• word_drop: This is word dropout, but instead of setting word embeddings to zero, we replace dropped tokens with UNK.



For low-resource (<500k sentences), try word_drop=0.1, dropout=0.3. For datasets of this size, I find BPE of 8k-12k is enough. Since the vocabulary is small, just set vocab_size and joint_vocab_size to 0 which means to use the full vocabulary. If the source and target languages are similar, such as English and German, such that their subword vocabularies have 90+% overlap, set share_vocab to True.

I find gradient clipping at 1.0 helps stabilize training a bit and yields a small improvement in perplexity, so I always do that.

Long sentences are an important resource for Transformer, since it doesn't seem to generalize well to longer sentences than those seen during training (see Training Tips for the Transformer Model). For this reason, I suggest to set max_train_length to high value such as 1000.

I find fix_norm no longer consistently helps with Transformer + BPE. However, it speeds up training a lot in early epochs and the final performance is either slightly better or the same, so give it a try.

To Norm or Not To Norm

Section 3 of Identity Mappings in Deep Residual Networks suggests that residual connections should be left untouched for healthy back-propagation. I conjecture that this is why doing dropout⟶residual-add⟶layer-norm (left side of above figure, let's call it NormRes) is difficult to train without warmup. On the other hand, with layer-norm⟶dropout⟶residual-add (right side of above figure, let's call it TrueRes), we actually don't need warmup at all.

However, in order to achieve good performance, it is still important to decay the learning rate. We choose to decay if the performance on dev set is not improving over some patience previous validations. We often set patience to 3.

The figure below shows the dev BLEU curve for Hungarian-English (from LORELEI) with different model sizes and different warmup steps. Note that for all TrueRes models we don't do warmup. We can see that while the NormRes learns well with 4 layers, going to 6 layers causes a huge drop in performance. With TrueRes, we can also train a 6-layer model for this dataset which gives almost 2 BLEU gain.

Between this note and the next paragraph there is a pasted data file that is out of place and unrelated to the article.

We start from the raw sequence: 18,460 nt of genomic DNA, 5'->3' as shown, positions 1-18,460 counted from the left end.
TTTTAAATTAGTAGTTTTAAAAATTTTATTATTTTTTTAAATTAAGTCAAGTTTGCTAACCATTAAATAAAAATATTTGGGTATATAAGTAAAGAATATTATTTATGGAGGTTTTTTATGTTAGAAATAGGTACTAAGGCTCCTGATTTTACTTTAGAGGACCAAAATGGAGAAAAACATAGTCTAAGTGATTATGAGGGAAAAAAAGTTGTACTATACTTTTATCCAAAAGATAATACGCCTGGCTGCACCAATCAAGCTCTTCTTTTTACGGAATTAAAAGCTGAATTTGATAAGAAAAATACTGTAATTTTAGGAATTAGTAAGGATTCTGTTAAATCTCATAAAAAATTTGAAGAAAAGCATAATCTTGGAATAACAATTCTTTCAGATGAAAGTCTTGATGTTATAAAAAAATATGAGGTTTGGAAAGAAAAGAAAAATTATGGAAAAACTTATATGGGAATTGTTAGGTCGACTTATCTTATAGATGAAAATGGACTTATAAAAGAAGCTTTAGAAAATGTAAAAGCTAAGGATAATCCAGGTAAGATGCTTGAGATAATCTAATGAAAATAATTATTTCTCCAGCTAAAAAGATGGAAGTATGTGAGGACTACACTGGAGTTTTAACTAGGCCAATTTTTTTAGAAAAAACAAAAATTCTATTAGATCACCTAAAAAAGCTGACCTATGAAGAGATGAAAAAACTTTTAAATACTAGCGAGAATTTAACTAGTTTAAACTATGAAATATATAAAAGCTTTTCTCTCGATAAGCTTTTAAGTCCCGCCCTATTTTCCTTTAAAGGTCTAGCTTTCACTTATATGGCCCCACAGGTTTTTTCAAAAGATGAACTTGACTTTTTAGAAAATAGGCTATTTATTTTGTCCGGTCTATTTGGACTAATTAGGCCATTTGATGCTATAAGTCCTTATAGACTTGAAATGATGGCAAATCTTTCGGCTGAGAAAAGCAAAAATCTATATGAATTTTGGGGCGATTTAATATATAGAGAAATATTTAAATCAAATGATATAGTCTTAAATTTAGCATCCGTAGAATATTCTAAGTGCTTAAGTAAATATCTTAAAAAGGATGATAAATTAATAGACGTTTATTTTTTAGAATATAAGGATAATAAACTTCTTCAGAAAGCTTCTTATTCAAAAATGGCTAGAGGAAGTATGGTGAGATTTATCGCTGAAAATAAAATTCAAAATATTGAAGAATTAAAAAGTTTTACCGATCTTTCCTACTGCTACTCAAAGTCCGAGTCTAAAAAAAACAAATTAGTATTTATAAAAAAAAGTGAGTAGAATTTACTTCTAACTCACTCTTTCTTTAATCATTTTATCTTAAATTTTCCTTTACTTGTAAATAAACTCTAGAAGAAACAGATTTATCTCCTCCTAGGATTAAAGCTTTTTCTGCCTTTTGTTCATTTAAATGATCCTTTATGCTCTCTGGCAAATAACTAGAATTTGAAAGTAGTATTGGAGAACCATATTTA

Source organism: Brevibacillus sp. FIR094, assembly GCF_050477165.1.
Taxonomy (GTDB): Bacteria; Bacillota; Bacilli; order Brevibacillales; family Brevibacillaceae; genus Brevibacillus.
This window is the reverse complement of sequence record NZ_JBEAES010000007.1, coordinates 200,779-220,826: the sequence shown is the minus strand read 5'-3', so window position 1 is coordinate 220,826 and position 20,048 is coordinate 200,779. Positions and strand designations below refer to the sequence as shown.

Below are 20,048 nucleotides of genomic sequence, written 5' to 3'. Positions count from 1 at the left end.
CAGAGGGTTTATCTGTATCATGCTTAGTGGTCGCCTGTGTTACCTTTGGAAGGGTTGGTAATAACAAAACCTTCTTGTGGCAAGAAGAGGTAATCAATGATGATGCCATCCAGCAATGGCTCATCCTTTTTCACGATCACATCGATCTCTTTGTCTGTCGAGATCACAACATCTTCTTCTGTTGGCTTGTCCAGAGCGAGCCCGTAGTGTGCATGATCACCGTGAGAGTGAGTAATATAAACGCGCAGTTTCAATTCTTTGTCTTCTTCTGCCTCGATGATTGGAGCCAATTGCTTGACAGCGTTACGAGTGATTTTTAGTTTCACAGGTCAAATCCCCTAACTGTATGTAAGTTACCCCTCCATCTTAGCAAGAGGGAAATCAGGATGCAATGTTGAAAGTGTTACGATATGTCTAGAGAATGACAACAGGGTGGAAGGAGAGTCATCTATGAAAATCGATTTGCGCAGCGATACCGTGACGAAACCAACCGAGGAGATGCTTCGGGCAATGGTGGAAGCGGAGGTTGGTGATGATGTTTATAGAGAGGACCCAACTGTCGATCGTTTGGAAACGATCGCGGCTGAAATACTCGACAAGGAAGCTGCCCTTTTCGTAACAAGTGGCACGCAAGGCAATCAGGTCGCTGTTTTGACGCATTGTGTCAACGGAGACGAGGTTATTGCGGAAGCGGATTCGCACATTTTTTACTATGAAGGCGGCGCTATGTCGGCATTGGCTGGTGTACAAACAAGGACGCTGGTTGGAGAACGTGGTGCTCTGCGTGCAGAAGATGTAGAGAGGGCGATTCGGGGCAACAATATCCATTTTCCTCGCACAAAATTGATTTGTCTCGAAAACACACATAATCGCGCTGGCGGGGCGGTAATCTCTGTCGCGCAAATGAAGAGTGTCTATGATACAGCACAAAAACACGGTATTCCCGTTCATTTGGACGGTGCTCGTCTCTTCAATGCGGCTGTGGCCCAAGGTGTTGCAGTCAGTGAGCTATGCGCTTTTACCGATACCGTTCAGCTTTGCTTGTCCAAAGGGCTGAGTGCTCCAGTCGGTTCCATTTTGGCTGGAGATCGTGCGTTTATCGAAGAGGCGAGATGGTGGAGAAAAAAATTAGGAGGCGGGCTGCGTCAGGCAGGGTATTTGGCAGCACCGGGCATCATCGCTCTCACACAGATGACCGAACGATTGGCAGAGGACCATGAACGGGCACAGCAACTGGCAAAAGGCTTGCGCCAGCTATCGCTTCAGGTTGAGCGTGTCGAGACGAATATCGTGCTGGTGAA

alt text

The story is quite different with Arabic-English (and other TED datasets) though. For this dataset, both NormRes and TrueRes end up at about the same BLEU score. However, we can see that NormRes is very sensitive to the warmup step. Note that the TED talk datasets are fairly big (around 200k examples each) so I always use 6 layers. alt text

How long to train

It's common to train Transformer for about 100k iterations. This works out to be around 4-50 epochs for Arabic-English. However, we can see that from epoch 50 to 100 we can still get some good gain. Note that for all models here, we use a minibatch size of 4096 tokens instead of 25k tokens. My general rule of thumb is for datasets of around 50k-500k examples, we should train around 100 epochs. Coming from LSTM, Transformer is so fast that training a bit longer still doesn't seem to take much time. See table below for some stats:

ar2en de2en he2en it2en
# train examples 212k 166k 210k 202k
# dev examples 4714 4148 4515 4547
# test examples 5953 4491 5508 5625
# train target tokens 5.1M 3.8M 5M 4.7M
Training speed (# target tokens/second) 10.2k 9.2k 10.2k 9.3k
Total time for 100 epochs (hours) ~19 ~16 ~18 ~20


Below are some benchmarks and comparison between this code and some published numbers. For all this-code models, we don't use warmup, we start out with learning rate 3×10-4, and decay with factor 0.8 if dev BLEU is not improving compared to previous patience (=3) validations.


All use 8k BPEs. Detokenized BLEU.

ha hu tu uz
Nguyen and Chiang, LSTM 22.3 27.9 22.2 21
this-code (4 layers, 4 heads) 25.2 30.2 24.1 24.1
this-code (6 layers, 8 heads) 24.2 32 24.6 24.7
this-code + fixnorm (6 layers, 8 heads) 25.1 31.8 25.5 24.9


Tokenized BLEU to be comparable to previous work.

I'm pretty surprised we got much better BLEU than the multilingual baseline. Note that all of my baselines are bilingual only.

en2vi ar2en de2en he2en it2en KFTT en2ja
Massively Multilingual NMT-baseline --- 27.84 30.5 34.37 33.64 ---
Massively Multilingual NMT-multilingual --- 28.32 32.97 33.18 35.14 ---
SwitchOut, word-based, transformer 29.09 --- --- --- --- ---
duyvuleo's transformer dynet, transformer, ensemble 29.71 (word-based) --- --- --- --- 26.55 (BPE+ensemble)
Nguyen and Chiang, LSTM, word-based 27.5 --- --- --- --- 26.2
this-code (BPE) 31.71 33.15 37.83 38.79 40.22 ---
this-code + fixnorm (BPE) 31.77 33.39 38.15 39.08 40.33 ---
this-code, word-based 29.47 (4layers) --- --- --- --- 31.28 (6layers)


Parts of code/scripts are borrowed/inspired from: